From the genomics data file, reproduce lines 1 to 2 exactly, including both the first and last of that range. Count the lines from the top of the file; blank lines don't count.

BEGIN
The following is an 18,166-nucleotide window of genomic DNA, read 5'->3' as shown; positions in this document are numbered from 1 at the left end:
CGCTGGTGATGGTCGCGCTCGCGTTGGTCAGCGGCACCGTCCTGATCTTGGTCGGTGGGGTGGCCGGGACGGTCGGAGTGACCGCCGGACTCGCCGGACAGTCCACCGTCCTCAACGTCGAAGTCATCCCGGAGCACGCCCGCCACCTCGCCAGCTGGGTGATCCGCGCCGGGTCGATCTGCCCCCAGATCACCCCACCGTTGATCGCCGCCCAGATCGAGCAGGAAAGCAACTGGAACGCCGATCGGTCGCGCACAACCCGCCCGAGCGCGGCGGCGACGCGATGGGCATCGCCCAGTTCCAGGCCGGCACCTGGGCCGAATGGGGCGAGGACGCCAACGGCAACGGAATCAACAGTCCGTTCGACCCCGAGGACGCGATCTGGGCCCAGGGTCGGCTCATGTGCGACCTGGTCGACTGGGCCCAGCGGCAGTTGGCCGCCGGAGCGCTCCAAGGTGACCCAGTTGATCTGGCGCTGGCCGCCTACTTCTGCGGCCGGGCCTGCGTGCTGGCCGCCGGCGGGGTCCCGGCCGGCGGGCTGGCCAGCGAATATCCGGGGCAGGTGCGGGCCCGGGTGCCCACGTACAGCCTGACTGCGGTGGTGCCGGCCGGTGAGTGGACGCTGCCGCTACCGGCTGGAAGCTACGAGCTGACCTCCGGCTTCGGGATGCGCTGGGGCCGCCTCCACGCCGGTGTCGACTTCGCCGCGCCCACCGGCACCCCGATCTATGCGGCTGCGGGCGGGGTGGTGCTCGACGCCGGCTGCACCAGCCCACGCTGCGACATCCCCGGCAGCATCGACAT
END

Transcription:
The following is an 18,166-nucleotide window of genomic DNA, read 5'->3' as shown; positions in this document are numbered from 1 at the left end:
CGCTGGTGATGGTCGCGCTCGCGTTGGTCAGCGGCACCGTCCTGATCTTGGTCGGTGGGGTGGCCGGGACGGTCGGAGTGACCGCCGGACTCGCCGGACAGTCCACCGTCCTCAACGTCGAAGTCATCCCGGAGCACGCCCGCCACCTCGCCAGCTGGGTGATCCGCGCCGGGTCGATCTGCCCCCAGATCACCCCACCGTTGATCGCCGCCCAGATCGAGCAGGAAAGCAACTGGAACGCCGATCGGTCGCGCACAACCCGCCCGAGCGCGGCGGCGACGCGATGGGCATCGCCCAGTTCCAGGCCGGCACCTGGGCCGAATGGGGCGAGGACGCCAACGGCAACGGAATCAACAGTCCGTTCGACCCCGAGGACGCGATCTGGGCCCAGGGTCGGCTCATGTGCGACCTGGTCGACTGGGCCCAGCGGCAGTTGGCCGCCGGAGCGCTCCAAGGTGACCCAGTTGATCTGGCGCTGGCCGCCTACTTCTGCGGCCGGGCCTGCGTGCTGGCCGCCGGCGGGGTCCCGGCCGGCGGGCTGGCCAGCGAATATCCGGGGCAGGTGCGGGCCCGGGTGCCCACGTACAGCCTGACTGCGGTGGTGCCGGCCGGTGAGTGGACGCTGCCGCTACCGGCTGGAAGCTACGAGCTGACCTCCGGCTTCGGGATGCGCTGGGGCCGCCTCCACGCCGGTGTCGACTTCGCCGCGCCCACCGGCACCCCGATCTATGCGGCTGCGGGCGGGGTGGTGCTCGACGCCGGCTGCACCAGCCCACGCTGCGACATCCCCGGCAGCATCGACAT